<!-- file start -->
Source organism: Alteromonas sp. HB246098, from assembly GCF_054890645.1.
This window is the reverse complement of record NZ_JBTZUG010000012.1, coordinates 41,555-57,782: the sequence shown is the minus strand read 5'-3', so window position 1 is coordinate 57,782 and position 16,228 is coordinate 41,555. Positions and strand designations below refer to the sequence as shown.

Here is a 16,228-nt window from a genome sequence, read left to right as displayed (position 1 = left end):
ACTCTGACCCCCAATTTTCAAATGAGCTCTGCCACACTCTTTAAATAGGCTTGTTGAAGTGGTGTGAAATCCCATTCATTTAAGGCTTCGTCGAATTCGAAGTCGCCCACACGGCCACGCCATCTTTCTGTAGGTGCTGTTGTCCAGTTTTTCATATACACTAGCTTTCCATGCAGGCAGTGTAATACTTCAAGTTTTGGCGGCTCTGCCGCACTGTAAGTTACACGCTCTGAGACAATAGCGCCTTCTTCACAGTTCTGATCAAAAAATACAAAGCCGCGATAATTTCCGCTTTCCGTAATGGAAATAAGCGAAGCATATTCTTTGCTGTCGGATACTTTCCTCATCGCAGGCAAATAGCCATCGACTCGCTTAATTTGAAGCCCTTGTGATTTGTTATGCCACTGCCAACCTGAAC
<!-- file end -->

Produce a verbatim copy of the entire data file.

Source organism: Alteromonas sp. HB246098, from assembly GCF_054890645.1.
This window is the reverse complement of record NZ_JBTZUG010000012.1, coordinates 41,555-57,782: the sequence shown is the minus strand read 5'-3', so window position 1 is coordinate 57,782 and position 16,228 is coordinate 41,555. Positions and strand designations below refer to the sequence as shown.

Here is a 16,228-nt window from a genome sequence, read left to right as displayed (position 1 = left end):
ACTCTGACCCCCAATTTTCAAATGAGCTCTGCCACACTCTTTAAATAGGCTTGTTGAAGTGGTGTGAAATCCCATTCATTTAAGGCTTCGTCGAATTCGAAGTCGCCCACACGGCCACGCCATCTTTCTGTAGGTGCTGTTGTCCAGTTTTTCATATACACTAGCTTTCCATGCAGGCAGTGTAATACTTCAAGTTTTGGCGGCTCTGCCGCACTGTAAGTTACACGCTCTGAGACAATAGCGCCTTCTTCACAGTTCTGATCAAAAAATACAAAGCCGCGATAATTTCCGCTTTCCGTAATGGAAATAAGCGAAGCATATTCTTTGCTGTCGGATACTTTCCTCATCGCAGGCAAATAGCCATCGACTCGCTTAATTTGAAGCCCTTGTGATTTGTTATGCCACTGCCAACCTGAAC